"Le dimanche, il y avait souvent du rôti."

Translation:On Sundays, there was often roast.

March 29, 2018

16 Comments


https://www.duolingo.com/le-petit-singe

"... there often was ..." is very awkward.

Also "roast" on its own is unusual. "A roast" is more conventional.

April 1, 2018

https://www.duolingo.com/W-Ruggles-Wolfe

I have no idea if it would be accepted... Next time I'm going to try: "On Sundays, frequently there was roast"

And I doubt they can translate to "a roast", because the of the French "du".

April 5, 2018

https://www.duolingo.com/CJ.Dennis

I get "there was often". "often there was" would also work.

May 21, 2018

https://www.duolingo.com/Asimmons1941

On Sundays is certainly correct. But English speakers might equally say On Sunday and mean the same thing, that is every Sunday. All depends on context, which is in fact given here by the word often/souvent. I put On Sunday, and it was marked wrong.

May 31, 2018

https://www.duolingo.com/Dom202612

Roast what? Maybe this is another bit of British English I'm not familiar with...

March 29, 2018

https://www.duolingo.com/Trofaste

A roast is a large piece of roasted meat, but it doesn't specify what kind of meat. It's a common enough word in Britain, and my dictionaries say it's also used in America... Maybe it just isn't used in your region?

March 29, 2018

https://www.duolingo.com/Selbosh

Traditionally Britons have a roast every Sunday. It can be chicken, beef, lamb etc. When people say "Sunday dinner" this is what they are referring to.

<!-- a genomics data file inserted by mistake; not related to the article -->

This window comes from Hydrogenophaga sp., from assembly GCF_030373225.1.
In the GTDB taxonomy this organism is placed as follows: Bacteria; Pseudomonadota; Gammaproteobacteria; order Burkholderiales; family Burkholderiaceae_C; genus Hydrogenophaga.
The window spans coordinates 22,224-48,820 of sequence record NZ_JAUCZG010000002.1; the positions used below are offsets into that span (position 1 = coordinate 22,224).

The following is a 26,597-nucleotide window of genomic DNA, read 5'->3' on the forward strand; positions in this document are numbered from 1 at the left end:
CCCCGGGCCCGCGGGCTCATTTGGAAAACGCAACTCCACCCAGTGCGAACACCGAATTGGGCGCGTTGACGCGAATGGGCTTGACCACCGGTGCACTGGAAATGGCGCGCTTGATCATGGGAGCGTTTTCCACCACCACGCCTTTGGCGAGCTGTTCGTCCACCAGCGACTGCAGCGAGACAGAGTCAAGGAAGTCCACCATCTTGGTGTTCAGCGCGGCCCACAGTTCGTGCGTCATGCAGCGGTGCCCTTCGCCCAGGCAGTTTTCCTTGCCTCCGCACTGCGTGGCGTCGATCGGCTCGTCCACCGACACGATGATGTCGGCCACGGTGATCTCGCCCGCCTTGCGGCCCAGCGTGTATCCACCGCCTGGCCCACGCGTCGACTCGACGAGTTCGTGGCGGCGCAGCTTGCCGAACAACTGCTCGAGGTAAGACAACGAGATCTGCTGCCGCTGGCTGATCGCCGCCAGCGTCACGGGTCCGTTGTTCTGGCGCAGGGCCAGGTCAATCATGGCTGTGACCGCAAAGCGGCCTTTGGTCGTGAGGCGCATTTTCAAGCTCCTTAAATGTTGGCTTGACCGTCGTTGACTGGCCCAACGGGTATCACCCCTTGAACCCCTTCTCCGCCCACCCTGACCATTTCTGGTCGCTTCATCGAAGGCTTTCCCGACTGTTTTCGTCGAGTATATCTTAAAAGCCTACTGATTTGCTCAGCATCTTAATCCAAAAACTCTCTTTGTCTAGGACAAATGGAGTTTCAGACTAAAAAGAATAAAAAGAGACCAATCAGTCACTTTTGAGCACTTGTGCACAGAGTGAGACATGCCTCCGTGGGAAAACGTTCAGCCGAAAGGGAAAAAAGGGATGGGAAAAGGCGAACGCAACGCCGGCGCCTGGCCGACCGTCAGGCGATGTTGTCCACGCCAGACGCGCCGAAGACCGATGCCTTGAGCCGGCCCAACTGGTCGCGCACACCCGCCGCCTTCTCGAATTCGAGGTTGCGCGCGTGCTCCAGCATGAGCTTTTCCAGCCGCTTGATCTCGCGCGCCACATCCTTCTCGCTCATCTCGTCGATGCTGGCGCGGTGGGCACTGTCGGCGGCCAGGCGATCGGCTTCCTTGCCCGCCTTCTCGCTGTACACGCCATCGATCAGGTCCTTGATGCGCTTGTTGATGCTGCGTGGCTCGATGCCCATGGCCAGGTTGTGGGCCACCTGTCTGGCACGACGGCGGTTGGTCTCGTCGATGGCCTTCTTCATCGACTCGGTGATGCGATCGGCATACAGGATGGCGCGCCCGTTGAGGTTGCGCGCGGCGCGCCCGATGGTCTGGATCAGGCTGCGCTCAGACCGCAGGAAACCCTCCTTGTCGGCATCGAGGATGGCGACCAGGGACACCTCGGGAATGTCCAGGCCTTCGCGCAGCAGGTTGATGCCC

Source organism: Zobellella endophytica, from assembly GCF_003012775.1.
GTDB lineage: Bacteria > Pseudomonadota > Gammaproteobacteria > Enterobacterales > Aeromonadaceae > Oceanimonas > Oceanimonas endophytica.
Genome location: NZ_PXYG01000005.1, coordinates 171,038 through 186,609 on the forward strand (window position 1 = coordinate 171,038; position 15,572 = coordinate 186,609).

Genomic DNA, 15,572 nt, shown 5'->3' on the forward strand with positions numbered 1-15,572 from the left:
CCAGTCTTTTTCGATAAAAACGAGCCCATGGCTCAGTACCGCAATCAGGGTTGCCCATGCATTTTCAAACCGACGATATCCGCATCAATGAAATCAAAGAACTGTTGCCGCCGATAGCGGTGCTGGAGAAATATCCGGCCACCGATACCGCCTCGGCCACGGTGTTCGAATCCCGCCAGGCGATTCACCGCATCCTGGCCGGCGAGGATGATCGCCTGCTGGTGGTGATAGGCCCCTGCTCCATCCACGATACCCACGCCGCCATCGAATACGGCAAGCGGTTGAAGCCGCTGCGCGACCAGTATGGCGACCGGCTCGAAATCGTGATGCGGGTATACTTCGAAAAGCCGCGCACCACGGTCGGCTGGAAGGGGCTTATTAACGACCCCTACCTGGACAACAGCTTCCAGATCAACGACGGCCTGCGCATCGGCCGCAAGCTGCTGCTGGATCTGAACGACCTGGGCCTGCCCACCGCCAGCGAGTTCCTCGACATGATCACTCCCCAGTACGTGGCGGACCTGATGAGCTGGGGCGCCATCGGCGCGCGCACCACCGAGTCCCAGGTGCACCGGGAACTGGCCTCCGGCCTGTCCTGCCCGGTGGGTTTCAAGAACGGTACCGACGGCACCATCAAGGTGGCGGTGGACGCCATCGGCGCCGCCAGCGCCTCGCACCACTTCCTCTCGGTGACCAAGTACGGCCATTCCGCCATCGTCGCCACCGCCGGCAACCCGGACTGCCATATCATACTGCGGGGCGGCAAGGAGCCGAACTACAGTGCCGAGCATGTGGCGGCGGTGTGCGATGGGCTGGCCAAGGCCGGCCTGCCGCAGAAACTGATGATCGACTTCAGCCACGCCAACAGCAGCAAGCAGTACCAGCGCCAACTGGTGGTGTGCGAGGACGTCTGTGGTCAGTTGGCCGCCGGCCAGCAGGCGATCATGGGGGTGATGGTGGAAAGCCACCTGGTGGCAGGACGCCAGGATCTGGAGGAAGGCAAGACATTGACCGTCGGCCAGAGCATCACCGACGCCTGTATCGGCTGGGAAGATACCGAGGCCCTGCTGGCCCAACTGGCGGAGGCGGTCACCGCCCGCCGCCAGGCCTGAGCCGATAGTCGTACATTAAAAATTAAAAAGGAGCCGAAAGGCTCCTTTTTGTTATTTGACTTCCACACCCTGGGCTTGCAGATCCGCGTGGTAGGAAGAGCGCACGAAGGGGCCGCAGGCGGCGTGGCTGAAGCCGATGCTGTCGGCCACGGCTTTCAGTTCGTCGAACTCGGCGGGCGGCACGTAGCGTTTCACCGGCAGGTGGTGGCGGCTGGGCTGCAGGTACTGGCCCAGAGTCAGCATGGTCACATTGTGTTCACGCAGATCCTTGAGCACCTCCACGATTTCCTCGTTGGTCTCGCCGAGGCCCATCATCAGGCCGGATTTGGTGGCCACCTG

I would say "a roast", though, rather than the mass noun "roast". As in "On Sundays, there was often a roast." (Reported.)

April 1, 2018

https://www.duolingo.com/le-petit-singe

As a fully paid-up roast-eating Brit (i.e. what the French call 'un rosbif'), I consider 'roast' to be short for 'roast dinner,' and while it wouldn't be a roast without the meat, the term refers to the dish as a whole (as far as I'm concerned).

April 1, 2018

https://www.duolingo.com/fishedout

Hmm...I tried "Sunday they often have a roast." and got that it should be "Sundays" plural. To me Sunday in that context means often on sundays with out having to use the plural. Non? ...Ah, I see Asimmons said the same thing.

July 21, 2018

https://www.duolingo.com/judith57957

i was marked wrong for saying "a roast"

February 19, 2019

https://www.duolingo.com/W-Ruggles-Wolfe

@judith57957

I suspect it's the difference between «souvent un rôti» (often a roast) and «souvent du rôti» (often 'some' roast, where 'some' is implied).

February 19, 2019

https://www.duolingo.com/W-Ruggles-Wolfe

@judith57957

Instances of 'some roast'/«du rôti»

https://context.reverso.net/translation/english-french/some+roast

February 20, 2019

https://www.duolingo.com/giangdang16

Non standard English

September 3, 2018

https://www.duolingo.com/tomharney

the usage in my part of England when I was brought up was that a "roast" was the large piece of meat. A "roast dinner" included roast potatoes and vegetables.

November 7, 2018

https://www.duolingo.com/judith57957

in english we don't say we have "roast"; we have "a roast" or "a roast of beef". This is an un English construction

February 19, 2019

https://www.duolingo.com/judith57957

Have said this before. In English we do not have roast, we have A roast, or A roast of something(Before, pokiest, lamb) Roast by itself is most usually a verb. To roast meat, to roast potatoes. Sometimes there are performances called roasts in which some celebrity is humourously insulted by his friends, This is a roast,

February 20, 2019
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